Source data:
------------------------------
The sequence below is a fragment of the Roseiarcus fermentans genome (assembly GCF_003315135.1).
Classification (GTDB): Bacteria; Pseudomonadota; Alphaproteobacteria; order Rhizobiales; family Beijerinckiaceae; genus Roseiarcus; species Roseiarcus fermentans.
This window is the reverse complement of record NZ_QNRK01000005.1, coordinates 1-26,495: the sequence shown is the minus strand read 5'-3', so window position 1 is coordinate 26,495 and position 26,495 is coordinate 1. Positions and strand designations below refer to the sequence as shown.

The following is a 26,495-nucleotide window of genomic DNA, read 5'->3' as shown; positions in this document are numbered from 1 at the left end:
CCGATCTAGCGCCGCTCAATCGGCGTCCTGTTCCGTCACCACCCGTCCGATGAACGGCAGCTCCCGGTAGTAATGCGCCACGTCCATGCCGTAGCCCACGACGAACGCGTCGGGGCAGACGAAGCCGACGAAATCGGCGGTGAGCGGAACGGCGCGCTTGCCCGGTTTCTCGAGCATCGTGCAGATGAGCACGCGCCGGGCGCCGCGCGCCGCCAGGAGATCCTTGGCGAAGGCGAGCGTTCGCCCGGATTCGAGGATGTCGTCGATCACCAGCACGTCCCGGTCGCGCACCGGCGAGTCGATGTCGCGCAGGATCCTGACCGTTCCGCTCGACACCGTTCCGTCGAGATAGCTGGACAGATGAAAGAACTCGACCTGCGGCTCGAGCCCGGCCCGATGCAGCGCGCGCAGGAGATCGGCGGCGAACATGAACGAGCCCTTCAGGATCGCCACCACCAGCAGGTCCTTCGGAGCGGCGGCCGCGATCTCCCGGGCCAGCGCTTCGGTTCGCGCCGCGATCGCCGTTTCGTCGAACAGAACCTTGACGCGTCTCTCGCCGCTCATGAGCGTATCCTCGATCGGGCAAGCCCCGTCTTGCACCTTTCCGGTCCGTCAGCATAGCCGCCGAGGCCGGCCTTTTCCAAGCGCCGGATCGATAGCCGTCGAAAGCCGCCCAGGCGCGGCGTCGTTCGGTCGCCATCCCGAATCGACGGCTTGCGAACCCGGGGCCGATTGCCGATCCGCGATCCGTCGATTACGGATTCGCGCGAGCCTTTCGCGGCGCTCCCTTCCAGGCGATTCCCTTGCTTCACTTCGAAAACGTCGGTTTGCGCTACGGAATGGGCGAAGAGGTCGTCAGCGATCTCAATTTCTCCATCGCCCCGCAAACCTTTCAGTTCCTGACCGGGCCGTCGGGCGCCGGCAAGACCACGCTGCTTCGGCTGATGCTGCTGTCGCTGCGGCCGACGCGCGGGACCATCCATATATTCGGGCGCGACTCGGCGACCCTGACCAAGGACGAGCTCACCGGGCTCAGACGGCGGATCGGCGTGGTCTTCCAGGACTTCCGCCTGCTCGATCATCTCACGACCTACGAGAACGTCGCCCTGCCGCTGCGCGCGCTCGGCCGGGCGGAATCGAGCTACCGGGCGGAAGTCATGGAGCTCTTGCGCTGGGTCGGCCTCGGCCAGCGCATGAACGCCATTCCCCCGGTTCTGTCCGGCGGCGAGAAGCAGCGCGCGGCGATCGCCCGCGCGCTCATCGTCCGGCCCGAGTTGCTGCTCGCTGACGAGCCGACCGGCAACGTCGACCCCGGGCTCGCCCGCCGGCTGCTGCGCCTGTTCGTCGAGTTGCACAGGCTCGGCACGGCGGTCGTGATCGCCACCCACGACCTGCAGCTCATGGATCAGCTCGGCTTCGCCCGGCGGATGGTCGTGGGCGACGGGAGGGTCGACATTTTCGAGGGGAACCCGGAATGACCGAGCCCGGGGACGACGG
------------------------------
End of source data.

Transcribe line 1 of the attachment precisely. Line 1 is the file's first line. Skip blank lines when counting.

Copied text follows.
The sequence below is a fragment of the Roseiarcus fermentans genome (assembly GCF_003315135.1).